This is just getting silly: perhaps the next update on ICI mutual fund flows should occur if there is an inflow for once…ever again. In the meantime, ICI reports we have just recorded the 17th consecutive weekly outflow from domestic equity mutual funds, and what’s worse for mutual funds’ depleted liquidity ratios, it is now accelerating, hitting a total of $4.3 billion, a more than 50% increase from last week’s $2.7 billion. YTD outflows have now hit $54 billion, as ever more capital is going into far safer fixed income instruments. As a reminder, here is what Rosenberg said on the issue yesterday: "As for liquidity ratios, equity funds portfolio manages have theirs at an all-time low of 3.4%, down from 3.8% in June. Tack on the fact that there are really not very many shorts to be covered – since the market peaked in April, short interest is 4.3% of the S&P 500 market cap (in August 2008 it was 6%) and there’s not a whole lot of underlying fund-flow support for the stock market here." As for this being a contrarian signal, hopefully all those who see this as a buying opportunity can also find a way to make the now retiring baby boomers about 10 years younger and force them away from fixed income capital reallocation. Oh, and fix the broken market and restore investor confidence that the casino is only modestly rigged.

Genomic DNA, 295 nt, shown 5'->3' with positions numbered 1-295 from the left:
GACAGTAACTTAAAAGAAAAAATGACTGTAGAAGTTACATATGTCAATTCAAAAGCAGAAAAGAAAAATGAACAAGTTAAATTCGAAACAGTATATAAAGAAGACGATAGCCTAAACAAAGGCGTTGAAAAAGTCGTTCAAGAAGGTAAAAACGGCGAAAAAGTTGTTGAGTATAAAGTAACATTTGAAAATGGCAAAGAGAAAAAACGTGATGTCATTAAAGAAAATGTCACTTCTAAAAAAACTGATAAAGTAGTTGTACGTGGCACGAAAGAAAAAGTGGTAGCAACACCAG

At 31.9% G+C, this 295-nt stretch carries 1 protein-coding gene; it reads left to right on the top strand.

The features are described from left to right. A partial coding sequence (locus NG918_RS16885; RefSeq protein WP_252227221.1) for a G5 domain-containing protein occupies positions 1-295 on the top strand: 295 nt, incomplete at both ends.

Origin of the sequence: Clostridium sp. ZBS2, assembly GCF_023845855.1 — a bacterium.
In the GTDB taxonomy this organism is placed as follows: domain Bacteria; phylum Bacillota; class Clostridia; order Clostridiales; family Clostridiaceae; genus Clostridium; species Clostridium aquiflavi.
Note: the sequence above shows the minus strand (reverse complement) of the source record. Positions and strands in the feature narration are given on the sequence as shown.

In the meantime, no matter what the market does (and somehow it has been flat during the entire period of record redemptions: good to know someone is putting capital into stocks), on a short-term basis, nobody wants to touch it with a ten foot pole. Retail is no longer fascinated by speculating and day trading: after all why should they – they get better odds in Vegas… where the decor puts the aging CNBC female anchor crew to shame.